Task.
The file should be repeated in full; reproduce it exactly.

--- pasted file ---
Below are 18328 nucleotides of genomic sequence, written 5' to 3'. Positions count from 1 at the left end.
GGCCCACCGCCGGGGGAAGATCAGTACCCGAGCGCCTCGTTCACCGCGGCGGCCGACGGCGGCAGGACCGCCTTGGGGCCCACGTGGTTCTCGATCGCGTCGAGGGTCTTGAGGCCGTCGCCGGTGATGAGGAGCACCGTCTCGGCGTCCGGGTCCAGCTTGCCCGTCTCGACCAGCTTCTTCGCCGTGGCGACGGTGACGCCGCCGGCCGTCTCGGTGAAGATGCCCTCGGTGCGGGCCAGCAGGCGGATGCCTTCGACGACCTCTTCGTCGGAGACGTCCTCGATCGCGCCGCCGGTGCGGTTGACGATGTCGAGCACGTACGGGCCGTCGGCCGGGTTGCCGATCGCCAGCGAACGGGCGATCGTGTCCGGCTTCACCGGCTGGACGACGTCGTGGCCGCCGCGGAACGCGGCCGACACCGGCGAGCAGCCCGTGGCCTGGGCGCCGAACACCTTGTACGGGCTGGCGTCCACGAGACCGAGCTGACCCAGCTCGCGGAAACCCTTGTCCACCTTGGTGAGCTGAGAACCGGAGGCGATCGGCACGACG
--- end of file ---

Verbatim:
Below are 18328 nucleotides of genomic sequence, written 5' to 3'. Positions count from 1 at the left end.
GGCCCACCGCCGGGGGAAGATCAGTACCCGAGCGCCTCGTTCACCGCGGCGGCCGACGGCGGCAGGACCGCCTTGGGGCCCACGTGGTTCTCGATCGCGTCGAGGGTCTTGAGGCCGTCGCCGGTGATGAGGAGCACCGTCTCGGCGTCCGGGTCCAGCTTGCCCGTCTCGACCAGCTTCTTCGCCGTGGCGACGGTGACGCCGCCGGCCGTCTCGGTGAAGATGCCCTCGGTGCGGGCCAGCAGGCGGATGCCTTCGACGACCTCTTCGTCGGAGACGTCCTCGATCGCGCCGCCGGTGCGGTTGACGATGTCGAGCACGTACGGGCCGTCGGCCGGGTTGCCGATCGCCAGCGAACGGGCGATCGTGTCCGGCTTCACCGGCTGGACGACGTCGTGGCCGCCGCGGAACGCGGCCGACACCGGCGAGCAGCCCGTGGCCTGGGCGCCGAACACCTTGTACGGGCTGGCGTCCACGAGACCGAGCTGACCCAGCTCGCGGAAACCCTTGTCCACCTTGGTGAGCTGAGAACCGGAGGCGATCGGCACGACG